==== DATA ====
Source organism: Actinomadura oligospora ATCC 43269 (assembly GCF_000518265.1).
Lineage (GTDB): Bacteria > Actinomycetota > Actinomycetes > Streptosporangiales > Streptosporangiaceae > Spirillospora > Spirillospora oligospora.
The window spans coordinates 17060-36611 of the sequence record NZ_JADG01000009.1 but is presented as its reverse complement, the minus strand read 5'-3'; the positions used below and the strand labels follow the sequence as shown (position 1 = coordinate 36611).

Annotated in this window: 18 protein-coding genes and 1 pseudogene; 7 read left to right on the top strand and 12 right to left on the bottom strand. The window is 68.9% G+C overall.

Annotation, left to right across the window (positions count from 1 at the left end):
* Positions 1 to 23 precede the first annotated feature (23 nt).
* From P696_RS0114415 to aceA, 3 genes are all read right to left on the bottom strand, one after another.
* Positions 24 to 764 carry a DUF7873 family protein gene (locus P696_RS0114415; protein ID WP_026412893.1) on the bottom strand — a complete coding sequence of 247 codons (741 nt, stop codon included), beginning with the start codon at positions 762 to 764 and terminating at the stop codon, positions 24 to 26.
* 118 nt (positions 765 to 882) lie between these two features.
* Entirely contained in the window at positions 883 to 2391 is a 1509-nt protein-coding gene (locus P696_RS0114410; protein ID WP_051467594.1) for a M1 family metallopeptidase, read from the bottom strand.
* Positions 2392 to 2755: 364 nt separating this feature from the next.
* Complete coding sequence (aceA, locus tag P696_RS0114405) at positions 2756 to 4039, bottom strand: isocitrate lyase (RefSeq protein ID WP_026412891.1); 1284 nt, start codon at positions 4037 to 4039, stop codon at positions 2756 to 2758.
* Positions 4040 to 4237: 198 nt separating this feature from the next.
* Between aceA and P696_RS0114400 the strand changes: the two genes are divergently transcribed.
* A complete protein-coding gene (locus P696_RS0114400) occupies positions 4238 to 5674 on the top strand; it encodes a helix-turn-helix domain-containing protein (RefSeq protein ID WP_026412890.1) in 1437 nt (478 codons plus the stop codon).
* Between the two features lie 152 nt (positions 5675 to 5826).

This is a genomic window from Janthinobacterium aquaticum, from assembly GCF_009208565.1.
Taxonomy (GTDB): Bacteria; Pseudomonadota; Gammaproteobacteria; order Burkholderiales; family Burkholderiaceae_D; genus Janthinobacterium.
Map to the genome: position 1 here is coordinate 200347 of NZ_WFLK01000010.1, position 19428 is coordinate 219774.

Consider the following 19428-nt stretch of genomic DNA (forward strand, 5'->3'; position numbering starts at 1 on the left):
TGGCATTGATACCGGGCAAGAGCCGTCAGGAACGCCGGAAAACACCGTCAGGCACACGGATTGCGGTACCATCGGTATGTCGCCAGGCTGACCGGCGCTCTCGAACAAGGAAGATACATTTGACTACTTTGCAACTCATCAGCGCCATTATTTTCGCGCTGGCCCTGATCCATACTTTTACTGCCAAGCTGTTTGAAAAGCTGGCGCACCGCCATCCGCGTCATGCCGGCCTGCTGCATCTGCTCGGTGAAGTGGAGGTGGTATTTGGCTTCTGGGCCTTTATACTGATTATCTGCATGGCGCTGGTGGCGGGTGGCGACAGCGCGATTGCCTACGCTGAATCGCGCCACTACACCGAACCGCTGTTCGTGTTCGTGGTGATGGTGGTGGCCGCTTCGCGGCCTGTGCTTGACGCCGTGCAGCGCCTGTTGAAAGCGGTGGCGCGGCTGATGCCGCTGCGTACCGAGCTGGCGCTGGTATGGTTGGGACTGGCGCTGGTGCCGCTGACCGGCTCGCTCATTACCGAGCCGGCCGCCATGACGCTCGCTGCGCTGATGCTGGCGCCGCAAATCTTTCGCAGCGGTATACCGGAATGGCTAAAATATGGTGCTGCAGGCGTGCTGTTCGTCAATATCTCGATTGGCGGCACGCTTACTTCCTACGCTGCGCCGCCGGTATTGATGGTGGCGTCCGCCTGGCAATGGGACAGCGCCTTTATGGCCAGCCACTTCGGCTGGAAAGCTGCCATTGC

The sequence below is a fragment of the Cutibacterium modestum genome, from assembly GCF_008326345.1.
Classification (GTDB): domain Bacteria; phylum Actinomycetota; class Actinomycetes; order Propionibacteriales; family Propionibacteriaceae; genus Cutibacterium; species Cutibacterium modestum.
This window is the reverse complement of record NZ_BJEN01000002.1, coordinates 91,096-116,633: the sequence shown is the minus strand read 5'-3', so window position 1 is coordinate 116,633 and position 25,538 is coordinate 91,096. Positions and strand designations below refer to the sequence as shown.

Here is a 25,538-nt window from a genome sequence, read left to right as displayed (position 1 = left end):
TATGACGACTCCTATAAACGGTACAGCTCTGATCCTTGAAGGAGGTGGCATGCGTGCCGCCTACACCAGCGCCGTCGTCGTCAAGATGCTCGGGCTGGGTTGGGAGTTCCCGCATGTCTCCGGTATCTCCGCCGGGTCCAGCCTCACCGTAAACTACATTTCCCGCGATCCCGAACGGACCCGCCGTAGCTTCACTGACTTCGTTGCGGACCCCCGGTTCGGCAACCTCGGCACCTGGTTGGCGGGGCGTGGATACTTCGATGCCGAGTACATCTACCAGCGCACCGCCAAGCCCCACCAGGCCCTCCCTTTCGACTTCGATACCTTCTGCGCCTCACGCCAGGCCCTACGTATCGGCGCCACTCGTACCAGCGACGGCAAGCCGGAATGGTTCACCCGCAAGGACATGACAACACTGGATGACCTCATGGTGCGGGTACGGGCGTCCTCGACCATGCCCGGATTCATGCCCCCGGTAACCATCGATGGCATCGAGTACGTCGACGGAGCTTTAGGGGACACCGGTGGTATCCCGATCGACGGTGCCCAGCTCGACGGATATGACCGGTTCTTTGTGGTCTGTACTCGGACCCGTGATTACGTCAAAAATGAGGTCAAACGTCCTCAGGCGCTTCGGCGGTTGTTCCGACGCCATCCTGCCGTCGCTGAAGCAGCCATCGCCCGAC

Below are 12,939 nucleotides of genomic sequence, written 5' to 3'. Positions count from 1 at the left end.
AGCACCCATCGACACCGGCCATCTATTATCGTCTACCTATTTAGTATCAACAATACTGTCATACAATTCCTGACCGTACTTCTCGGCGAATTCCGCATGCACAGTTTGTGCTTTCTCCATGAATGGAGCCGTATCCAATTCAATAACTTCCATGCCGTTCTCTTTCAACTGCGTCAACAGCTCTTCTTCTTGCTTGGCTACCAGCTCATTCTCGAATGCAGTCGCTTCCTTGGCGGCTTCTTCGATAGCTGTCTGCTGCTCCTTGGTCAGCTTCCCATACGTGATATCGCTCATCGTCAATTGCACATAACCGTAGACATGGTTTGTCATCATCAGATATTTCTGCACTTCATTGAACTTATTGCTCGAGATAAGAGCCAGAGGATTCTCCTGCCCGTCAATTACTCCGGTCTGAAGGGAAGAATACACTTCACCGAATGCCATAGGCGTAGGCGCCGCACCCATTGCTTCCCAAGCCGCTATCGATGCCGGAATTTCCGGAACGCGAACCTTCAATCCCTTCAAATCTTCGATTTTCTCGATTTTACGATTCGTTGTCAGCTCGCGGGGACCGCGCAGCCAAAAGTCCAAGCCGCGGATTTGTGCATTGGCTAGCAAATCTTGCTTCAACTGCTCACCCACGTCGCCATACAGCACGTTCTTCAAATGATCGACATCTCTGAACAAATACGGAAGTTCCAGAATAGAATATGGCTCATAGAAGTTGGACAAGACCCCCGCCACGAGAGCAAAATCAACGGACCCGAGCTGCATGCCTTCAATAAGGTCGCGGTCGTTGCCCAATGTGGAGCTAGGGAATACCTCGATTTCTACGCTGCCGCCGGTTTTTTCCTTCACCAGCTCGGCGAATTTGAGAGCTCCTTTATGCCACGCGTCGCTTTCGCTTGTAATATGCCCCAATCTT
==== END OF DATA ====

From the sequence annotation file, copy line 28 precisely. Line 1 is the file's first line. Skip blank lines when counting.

AGCACCCATCGACACCGGCCATCTATTATCGTCTACCTATTTAGTATCAACAATACTGTCATACAATTCCTGACCGTACTTCTCGGCGAATTCCGCATGCACAGTTTGTGCTTTCTCCATGAATGGAGCCGTATCCAATTCAATAACTTCCATGCCGTTCTCTTTCAACTGCGTCAACAGCTCTTCTTCTTGCTTGGCTACCAGCTCATTCTCGAATGCAGTCGCTTCCTTGGCGGCTTCTTCGATAGCTGTCTGCTGCTCCTTGGTCAGCTTCCCATACGTGATATCGCTCATCGTCAATTGCACATAACCGTAGACATGGTTTGTCATCATCAGATATTTCTGCACTTCATTGAACTTATTGCTCGAGATAAGAGCCAGAGGATTCTCCTGCCCGTCAATTACTCCGGTCTGAAGGGAAGAATACACTTCACCGAATGCCATAGGCGTAGGCGCCGCACCCATTGCTTCCCAAGCCGCTATCGATGCCGGAATTTCCGGAACGCGAACCTTCAATCCCTTCAAATCTTCGATTTTCTCGATTTTACGATTCGTTGTCAGCTCGCGGGGACCGCGCAGCCAAAAGTCCAAGCCGCGGATTTGTGCATTGGCTAGCAAATCTTGCTTCAACTGCTCACCCACGTCGCCATACAGCACGTTCTTCAAATGATCGACATCTCTGAACAAATACGGAAGTTCCAGAATAGAATATGGCTCATAGAAGTTGGACAAGACCCCCGCCACGAGAGCAAAATCAACGGACCCGAGCTGCATGCCTTCAATAAGGTCGCGGTCGTTGCCCAATGTGGAGCTAGGGAATACCTCGATTTCTACGCTGCCGCCGGTTTTTTCCTTCACCAGCTCGGCGAATTTGAGAGCTCCTTTATGCCACGCGTCGCTTTCGCTTGTAATATGCCCCAATCTT